Next plans are relocating to another country, I was already interested in Georgia but didn’t know about their digital nomad Visa, so thanks for all this new info! I hope we get to talk more about the position!

    reply
  • Shane Mampusti
    November 29, 2020

    Hi Trisha! Thanks for this! I’ve actually never knew digital nomad is a thing until I came across your IG profile two years ago. Since then, I have always admired your contents and your stories have been an inspiration. I am now 27 years old. I’ve quit my corporate job few months ago and I am now dreaming of having to experience the lifestyle that you have- be able to travel and make a job out of it. Although, I am yet to discover more of my skills when it comes to working freelance, I know for sure that I am willing to start anywhere because it’s never too late and we can never be too old to chase our dreams! What’s important is that we have at least an idea where we want to start.

    I am very thrilled to know that there’s an opportunity to be a part of your team and work with you and I really hope I’d be considered. ?

    reply
  • Ashley Irene Aladad
    November 29, 2020

    Trisha!!!

    Got a little too excited when i saw your post about a job opening for your team. I’ve been a fan since 2018 and your blogs are my main source of travel since i couldn’t afford to do so in real life. I guess at some point in my life you’ve influenced me to actually move out of my comfort zone. Two years ago i decided to leave our home country and work abroad, i wanted to also experience what it’s like to mingle with different people from different countries with different cultures and background and my god did it liberate me. It wasn’t easy finding a job abroad that could support me and my family, i struggled for more than a year to find my place but looking back i am happy i took that plane and risked everything, because the lessons i got from all of it changed me in a good way and i am grateful for you for sharing your experience with us. If i hadn’t stumble on your blogs i wouldn’t be confident enough 2 years ago to explore outside my comfort zone so THANK YOU SO MUCH!

    Stay safe and healthy! Love your Vlogs too. Always waiting for that notification for new uploads ❤️

    reply
  • November 29, 2020

    Hello Trisha! My name is Constanza, from one of your favourite cities… Mexico City! And I love it too, with all my heart, but , I can also admit that I´m always in need of “new winds” (as we say here, maybe you´ve already heard the saying). This has taken me to so many places I never thought I´d step foot on and to cross my way with amazing people and stories. But most important, it has given me the internal impulse to share and write about it.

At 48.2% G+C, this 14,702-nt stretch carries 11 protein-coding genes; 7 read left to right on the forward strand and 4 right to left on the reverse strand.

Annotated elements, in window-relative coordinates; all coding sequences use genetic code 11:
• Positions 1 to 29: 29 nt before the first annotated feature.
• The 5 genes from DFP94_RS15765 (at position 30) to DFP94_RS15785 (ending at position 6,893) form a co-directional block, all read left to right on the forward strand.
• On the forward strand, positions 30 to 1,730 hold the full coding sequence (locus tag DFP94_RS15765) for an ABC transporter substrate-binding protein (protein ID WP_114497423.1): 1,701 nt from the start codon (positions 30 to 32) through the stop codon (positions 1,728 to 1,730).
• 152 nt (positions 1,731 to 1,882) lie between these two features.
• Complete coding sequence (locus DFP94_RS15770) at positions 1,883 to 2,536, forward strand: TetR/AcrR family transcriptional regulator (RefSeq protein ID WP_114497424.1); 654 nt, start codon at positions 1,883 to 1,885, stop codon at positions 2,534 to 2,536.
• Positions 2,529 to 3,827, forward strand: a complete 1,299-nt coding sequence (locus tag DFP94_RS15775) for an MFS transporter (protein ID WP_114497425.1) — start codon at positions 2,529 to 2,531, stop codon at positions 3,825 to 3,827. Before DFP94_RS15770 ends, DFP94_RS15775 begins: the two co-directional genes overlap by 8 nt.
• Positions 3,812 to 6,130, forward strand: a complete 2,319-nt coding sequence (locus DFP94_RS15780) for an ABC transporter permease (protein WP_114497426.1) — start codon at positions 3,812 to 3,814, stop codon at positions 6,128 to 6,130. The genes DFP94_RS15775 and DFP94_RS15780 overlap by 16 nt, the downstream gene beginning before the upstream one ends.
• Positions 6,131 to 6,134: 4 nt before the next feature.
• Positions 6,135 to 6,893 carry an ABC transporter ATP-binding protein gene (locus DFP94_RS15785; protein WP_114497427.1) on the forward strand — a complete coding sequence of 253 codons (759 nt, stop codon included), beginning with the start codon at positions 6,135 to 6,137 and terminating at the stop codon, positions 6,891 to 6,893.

I just started a blog in spanish which you´re welcome to read. Although it is still a baby, I´ve been writing about my trips since my first journey at age 11. And worked on a travel/missions magazine once. I´m one of those people who thinks better through a sheet of paper!
    I also write in english of course, since I consider myself lucky to LOVE in many different latitudes, and we both know english is the easiest way to do so.
    I could say I´m a city girl with a beachlife soul, and it made me happy to read that two of the countries that enjoy the best of both worlds (Spain and Portugal) were listed in this post.
    Anyway, despite the location, just like you, what I must enjoy about being somewhere is getting to know the people and their culture. That´s why I started following you more than two years ago, because I´ve always admired the way you connect and truly care about the people from the places you visit; you get their true essence.
    You got Mexico´s essence… which is a pretty crazy one! haha
    So, it would be such a dream for me to get to learn from the way you do things, and be part of this great project you have created!

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  • November 29, 2020

    I came across this post at the exact moment in my life where I needed it the most – I just resigned from my 8-year job in one of the biggest media network in the Philippines, I broke up with my boyfriend, and I move out of my condo in the Metro. Usually, I would cry about this until I get tired, feeling hopeless with no direction in my life.

    But this time, it felt different. I got excited with the possibilities and how these decisions will lead me to a better narrative. I thought of fulfilling my lifelong dream of traveling the world, relocating, and starting my own blog and vlog. I have been traveling for a few years now. The experiences and the people I met really changed my perspective in life. I thought, this is my destiny.

    It felt like a beautiful coincidence when I saw your blog post about digital nomads. It was like you are helping me fulfill my destiny. I have been following your blog since 2017, and the way I read your posts feels like you are talking to me like an old friend. It was very heartfelt and pure.

    Thanks, Trisha, for the opportunity. This feels like the plot twist I was waiting for.

    reply
  • November 29, 2020

    Hi Trisha! I am also Tricia (one of my many nicknames :D) I saw the opportunity to work with you and would like to apply for the position because I am amazed how you get to travel the whole world and help others (esp. women!) to make their travel dreams come true as well. I would like to be in a team that does just that!